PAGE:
whom now use the Internet to show off their 'kicks'.
And companies like Nike are using that instant, word-of-mouth communication to their benefit, marketing experts say.
I started in this business back in the Sixties, there was no such thing
as a blogger,' says Michael Carberry, a former advertising executive
who is now a marketing professor at American University in Washington.
he says, bloggers are a key advertising component: 'They talk it up:
“Did you hear about the new Nike that's coming out You gotta be
Forever young: Sean Rivera's obsession started when he was a toddler and his parents bought him a pair of Air Jordans (pictured on his cell phone)
supply – a tactic sometimes called 'artificial scarcity' – also fuels
the demand in an age when young people are bombarded with products and
looking for ways to stand out.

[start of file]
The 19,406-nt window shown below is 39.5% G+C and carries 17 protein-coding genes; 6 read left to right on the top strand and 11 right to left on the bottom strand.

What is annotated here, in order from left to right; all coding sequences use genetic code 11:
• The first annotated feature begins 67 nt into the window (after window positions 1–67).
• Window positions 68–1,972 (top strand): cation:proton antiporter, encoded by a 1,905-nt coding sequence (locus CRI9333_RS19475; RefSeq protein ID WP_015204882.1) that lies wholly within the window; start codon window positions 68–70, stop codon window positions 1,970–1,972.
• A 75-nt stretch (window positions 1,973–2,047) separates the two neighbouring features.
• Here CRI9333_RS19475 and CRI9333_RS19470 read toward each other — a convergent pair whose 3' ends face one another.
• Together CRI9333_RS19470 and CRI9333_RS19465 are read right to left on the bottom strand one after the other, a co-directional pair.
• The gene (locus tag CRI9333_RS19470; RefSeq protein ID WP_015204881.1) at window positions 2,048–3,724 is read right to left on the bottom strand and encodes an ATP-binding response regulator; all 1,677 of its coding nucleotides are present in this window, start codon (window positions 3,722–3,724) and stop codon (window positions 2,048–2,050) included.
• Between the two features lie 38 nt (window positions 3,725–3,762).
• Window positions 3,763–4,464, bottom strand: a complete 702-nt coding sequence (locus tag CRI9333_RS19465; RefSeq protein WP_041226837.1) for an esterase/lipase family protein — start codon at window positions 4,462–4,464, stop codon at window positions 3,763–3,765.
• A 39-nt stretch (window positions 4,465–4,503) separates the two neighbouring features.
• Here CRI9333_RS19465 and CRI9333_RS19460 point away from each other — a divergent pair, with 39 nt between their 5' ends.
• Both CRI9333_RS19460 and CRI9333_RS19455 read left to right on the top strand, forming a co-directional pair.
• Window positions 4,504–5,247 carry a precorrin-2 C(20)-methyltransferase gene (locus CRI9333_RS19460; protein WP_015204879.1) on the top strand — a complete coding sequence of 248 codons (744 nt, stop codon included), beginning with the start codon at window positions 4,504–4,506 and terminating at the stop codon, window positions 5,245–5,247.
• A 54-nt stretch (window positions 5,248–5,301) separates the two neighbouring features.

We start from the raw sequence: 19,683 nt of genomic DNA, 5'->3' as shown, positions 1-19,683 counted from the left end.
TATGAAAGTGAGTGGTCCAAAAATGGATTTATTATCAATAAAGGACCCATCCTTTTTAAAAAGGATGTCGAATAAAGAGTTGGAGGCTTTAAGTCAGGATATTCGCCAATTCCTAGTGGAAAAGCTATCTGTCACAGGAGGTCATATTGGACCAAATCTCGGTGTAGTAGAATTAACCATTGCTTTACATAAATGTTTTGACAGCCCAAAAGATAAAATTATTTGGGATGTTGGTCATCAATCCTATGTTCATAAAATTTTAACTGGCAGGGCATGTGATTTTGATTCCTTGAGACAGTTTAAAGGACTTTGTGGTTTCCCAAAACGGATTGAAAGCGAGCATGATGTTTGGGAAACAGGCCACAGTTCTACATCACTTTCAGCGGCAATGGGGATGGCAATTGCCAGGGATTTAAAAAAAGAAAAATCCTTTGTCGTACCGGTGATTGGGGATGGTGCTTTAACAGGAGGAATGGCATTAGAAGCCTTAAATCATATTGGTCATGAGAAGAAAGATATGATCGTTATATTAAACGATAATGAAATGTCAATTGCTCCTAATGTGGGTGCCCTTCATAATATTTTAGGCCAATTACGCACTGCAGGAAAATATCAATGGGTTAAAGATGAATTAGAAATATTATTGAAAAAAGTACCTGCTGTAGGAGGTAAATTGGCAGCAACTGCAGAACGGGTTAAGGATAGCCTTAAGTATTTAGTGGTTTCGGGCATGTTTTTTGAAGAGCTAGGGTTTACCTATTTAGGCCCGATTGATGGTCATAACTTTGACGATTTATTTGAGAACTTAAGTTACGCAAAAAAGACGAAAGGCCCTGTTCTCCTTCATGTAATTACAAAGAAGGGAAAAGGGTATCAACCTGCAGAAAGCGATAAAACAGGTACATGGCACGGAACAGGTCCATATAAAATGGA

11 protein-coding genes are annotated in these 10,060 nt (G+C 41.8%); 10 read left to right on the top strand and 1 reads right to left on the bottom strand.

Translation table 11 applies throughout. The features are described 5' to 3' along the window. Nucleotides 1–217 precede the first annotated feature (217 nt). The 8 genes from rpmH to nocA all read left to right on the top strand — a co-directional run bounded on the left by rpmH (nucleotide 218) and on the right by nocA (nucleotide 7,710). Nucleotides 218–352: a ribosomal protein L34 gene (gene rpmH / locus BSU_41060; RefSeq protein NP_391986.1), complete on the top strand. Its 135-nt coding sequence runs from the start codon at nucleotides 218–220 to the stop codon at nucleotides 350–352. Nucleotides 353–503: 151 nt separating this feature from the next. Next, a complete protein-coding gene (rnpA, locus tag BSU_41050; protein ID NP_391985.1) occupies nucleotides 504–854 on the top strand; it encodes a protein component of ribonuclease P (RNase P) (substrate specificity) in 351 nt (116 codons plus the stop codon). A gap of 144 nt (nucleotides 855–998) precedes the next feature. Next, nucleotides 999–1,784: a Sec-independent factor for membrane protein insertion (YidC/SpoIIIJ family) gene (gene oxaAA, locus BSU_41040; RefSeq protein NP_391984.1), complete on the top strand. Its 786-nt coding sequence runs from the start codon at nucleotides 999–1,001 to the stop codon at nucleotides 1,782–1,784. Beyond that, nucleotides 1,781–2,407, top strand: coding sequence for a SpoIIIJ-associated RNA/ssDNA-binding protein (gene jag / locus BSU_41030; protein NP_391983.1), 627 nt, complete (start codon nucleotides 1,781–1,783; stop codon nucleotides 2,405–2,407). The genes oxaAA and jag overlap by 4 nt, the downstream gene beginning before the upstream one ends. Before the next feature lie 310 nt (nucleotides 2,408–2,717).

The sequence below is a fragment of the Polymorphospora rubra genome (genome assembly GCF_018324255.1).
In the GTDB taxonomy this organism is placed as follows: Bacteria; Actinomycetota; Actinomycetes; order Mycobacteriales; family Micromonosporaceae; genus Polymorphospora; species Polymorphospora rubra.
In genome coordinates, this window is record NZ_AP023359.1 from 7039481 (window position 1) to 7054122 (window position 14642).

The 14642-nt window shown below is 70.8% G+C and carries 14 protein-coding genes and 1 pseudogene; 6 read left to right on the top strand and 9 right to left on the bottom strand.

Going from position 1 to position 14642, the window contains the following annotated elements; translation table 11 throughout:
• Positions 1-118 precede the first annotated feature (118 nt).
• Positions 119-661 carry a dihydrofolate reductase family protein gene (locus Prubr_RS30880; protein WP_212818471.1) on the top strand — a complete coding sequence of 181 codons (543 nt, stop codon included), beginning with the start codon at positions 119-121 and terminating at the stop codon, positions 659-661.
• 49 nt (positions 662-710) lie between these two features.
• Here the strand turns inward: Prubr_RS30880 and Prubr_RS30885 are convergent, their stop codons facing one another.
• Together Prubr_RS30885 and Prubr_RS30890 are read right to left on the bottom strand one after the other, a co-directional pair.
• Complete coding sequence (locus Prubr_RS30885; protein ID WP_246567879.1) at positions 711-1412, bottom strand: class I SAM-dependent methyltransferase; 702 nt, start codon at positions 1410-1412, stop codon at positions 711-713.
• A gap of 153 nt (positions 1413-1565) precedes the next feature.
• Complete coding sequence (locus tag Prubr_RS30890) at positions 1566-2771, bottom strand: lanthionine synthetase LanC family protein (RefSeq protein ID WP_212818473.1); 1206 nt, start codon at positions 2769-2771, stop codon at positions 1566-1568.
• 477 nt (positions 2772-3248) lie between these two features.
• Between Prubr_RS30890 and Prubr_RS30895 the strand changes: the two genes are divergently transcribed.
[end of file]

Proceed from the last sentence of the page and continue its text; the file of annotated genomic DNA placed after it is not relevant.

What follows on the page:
'It's harder and harder to make yourself different and distinct. Everybody has access to the same stuff,' says Gary Rudman, president of California-based GTR Consulting, which tracks the habits of young people.
'They're constantly trying to update the brand called “Me”.
'They do it with anything from clothes to electronic devices or even video game skills. For sneakerheads, it's all about showing off your shoes to gain credibility with your peers,' he says.
'For sneakerheads, it's all about showing off your shoes to gain credibility with your peers'
Dina Mayzlin, an associate professor of marketing at Yale University, refers to this dynamic as 'social signalling' – associating yourself with a hard-to-get brand to build status.
So companies are, in turn, limiting access to a product or service to create a buzz and reputation of coolness.
She and her colleagues have, for instance, studied Google and Spotify, an online music service – both of which have initially made some services available to consumers by invitation only.
'It's a bit of a puzzle – why would the company early on try to slow down the adoption of their product' she says.
She found that the goal for Google, with Google+, or Spotify was to eventually draw in even more members who wanted what the initial members had.